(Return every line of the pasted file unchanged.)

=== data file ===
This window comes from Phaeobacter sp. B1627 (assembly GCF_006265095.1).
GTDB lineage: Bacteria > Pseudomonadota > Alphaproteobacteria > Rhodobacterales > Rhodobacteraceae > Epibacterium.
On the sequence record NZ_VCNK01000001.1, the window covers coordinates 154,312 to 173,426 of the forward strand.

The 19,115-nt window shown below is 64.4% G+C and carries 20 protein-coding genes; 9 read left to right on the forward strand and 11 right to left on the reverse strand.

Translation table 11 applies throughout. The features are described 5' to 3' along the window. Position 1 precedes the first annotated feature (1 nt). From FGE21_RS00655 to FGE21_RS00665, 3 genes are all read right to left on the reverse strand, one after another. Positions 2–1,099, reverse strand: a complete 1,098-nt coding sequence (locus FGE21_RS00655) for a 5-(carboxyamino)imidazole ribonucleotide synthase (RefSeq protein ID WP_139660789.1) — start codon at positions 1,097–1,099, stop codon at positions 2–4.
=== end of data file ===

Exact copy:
This window comes from Phaeobacter sp. B1627 (assembly GCF_006265095.1).
GTDB lineage: Bacteria > Pseudomonadota > Alphaproteobacteria > Rhodobacterales > Rhodobacteraceae > Epibacterium.
On the sequence record NZ_VCNK01000001.1, the window covers coordinates 154,312 to 173,426 of the forward strand.

The 19,115-nt window shown below is 64.4% G+C and carries 20 protein-coding genes; 9 read left to right on the forward strand and 11 right to left on the reverse strand.

Translation table 11 applies throughout. The features are described 5' to 3' along the window. Position 1 precedes the first annotated feature (1 nt). From FGE21_RS00655 to FGE21_RS00665, 3 genes are all read right to left on the reverse strand, one after another. Positions 2–1,099, reverse strand: a complete 1,098-nt coding sequence (locus FGE21_RS00655) for a 5-(carboxyamino)imidazole ribonucleotide synthase (RefSeq protein ID WP_139660789.1) — start codon at positions 1,097–1,099, stop codon at positions 2–4.